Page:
His writings and recorded talks do show a certain Manichean background, as does his listing of the Sabeans as People of the Book
                    The trout who swims against the current gets the most oxygen..

                    Comment


                    • #11
                      Originally posted by marktwain View Post
                      being a travelling merchant in a largely pre literate age- having an alliterative moniker would have been advantageous....
                      His writings and recorded talks do show a certain Manichean background, as does his listing of the Sabeans as People of the Book
                      Certain, maybe. But I'm not sure it was significantly rooted there, it appears that Mohammad and his "Islam" went off on a 'darker side' (Sith) tangent ...
                      ...
                      Manichaeism (/ˌmænɪˈkiːɪzəm/;[1] in Modern Persian آیین مانی Āyin-e Māni; Chinese: ; pinyin: Jiào) was a major religion[2] founded by the Iranian[3] prophet Mani (in Persian: مانی‎, Syriac: ܡܐܢܝ /mɑni/, Latin: Manichaeus or Manes from Koine Greek: Μάνης; c. 216–274) in the Sasanian Empire.[4][5]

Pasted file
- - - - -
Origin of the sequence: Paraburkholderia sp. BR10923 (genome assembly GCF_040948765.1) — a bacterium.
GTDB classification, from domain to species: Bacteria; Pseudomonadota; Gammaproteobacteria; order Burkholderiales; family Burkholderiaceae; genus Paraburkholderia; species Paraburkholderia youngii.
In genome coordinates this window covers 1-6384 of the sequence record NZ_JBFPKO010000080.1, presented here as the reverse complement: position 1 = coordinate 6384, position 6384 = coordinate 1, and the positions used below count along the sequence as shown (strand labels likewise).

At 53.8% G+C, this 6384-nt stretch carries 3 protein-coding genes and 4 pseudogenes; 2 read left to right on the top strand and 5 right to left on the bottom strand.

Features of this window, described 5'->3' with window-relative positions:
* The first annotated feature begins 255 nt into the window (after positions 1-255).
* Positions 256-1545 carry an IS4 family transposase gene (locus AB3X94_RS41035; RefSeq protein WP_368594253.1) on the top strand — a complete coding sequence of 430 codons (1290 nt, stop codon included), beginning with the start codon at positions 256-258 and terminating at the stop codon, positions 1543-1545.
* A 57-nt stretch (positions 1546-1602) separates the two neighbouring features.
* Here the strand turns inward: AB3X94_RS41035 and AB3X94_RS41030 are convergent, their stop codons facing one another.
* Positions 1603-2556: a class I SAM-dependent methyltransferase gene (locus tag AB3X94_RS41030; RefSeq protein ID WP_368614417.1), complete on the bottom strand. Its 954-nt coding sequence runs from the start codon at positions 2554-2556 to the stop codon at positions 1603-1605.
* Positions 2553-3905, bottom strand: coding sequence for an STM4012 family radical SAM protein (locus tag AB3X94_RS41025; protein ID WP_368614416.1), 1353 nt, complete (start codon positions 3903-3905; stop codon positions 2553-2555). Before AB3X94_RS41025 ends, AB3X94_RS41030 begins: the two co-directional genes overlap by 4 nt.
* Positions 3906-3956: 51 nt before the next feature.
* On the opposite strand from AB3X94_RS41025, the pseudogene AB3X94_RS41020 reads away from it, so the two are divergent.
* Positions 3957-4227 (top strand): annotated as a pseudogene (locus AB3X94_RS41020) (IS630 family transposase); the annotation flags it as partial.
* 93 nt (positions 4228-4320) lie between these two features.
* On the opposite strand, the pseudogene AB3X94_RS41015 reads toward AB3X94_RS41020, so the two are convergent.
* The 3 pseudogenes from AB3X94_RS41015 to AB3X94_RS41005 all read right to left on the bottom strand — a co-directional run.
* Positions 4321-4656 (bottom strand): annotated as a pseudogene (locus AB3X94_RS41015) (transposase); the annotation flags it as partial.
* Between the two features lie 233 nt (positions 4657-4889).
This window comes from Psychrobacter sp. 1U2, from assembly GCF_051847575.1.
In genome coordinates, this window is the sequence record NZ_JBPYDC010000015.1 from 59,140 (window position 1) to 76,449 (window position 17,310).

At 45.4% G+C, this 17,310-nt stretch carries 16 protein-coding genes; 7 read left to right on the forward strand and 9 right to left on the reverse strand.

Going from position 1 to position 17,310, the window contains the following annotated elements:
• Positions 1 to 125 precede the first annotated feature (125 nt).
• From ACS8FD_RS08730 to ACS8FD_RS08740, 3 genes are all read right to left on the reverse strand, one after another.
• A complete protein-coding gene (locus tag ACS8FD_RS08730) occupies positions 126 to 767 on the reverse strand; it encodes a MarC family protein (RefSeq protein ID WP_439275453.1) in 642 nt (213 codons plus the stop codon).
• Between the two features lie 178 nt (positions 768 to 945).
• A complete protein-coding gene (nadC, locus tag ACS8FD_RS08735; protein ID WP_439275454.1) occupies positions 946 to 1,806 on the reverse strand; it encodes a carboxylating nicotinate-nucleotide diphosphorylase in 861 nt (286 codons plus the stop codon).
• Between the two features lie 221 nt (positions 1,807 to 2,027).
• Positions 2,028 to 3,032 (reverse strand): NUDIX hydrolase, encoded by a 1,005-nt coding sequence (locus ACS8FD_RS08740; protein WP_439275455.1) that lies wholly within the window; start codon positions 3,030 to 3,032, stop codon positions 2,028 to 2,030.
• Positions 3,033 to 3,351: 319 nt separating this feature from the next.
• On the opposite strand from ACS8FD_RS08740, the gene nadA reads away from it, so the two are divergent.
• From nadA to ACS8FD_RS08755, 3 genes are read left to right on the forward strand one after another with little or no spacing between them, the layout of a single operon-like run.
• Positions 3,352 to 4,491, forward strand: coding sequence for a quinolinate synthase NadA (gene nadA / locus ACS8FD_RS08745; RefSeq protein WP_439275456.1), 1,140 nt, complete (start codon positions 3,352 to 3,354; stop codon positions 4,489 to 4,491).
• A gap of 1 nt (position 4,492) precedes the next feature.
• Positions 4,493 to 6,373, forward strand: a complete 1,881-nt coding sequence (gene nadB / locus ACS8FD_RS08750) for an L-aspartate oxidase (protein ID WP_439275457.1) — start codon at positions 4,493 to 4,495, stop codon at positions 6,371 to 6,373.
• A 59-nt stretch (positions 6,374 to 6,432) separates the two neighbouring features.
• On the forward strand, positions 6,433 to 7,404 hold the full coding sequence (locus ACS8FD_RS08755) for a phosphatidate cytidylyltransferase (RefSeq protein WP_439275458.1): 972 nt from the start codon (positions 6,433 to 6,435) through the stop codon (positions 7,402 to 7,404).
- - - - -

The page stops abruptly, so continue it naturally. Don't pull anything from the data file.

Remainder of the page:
Manichaeism taught an elaborate dualistic cosmology describing the struggle between a good, spiritual world of light, and an evil, material world of darkness.[6] Through an ongoing process that takes place in human history, light is gradually removed from the world of matter and returned to the world of light, whence it came. Its beliefs were based on local Mesopotamian religious movements and Gnosticism.[7]

                      Manichaeism was quickly successful and spread far through the Aramaic-speaking regions.[8] It thrived between the third and seventh centuries, and at its height was one of the most widespread religions in the world. Manichaean churches and scriptures existed as far east as China and as far west as the Roman Empire.[9] It was briefly the main rival to Christianity before the spread of Islam in the competition to replace classical paganism. Manichaeism survived longer in the east than in the west, and it appears to have finally faded away after the 14th century in south China,[10] contemporary to the decline of the Church of the East in Ming China. While most of Manichaeism's original writings have been lost, numerous translations and fragmentary texts have survived.

                      An adherent of Manichaeism is called a Manichaean or Manichean, or Manichee, especially in older sources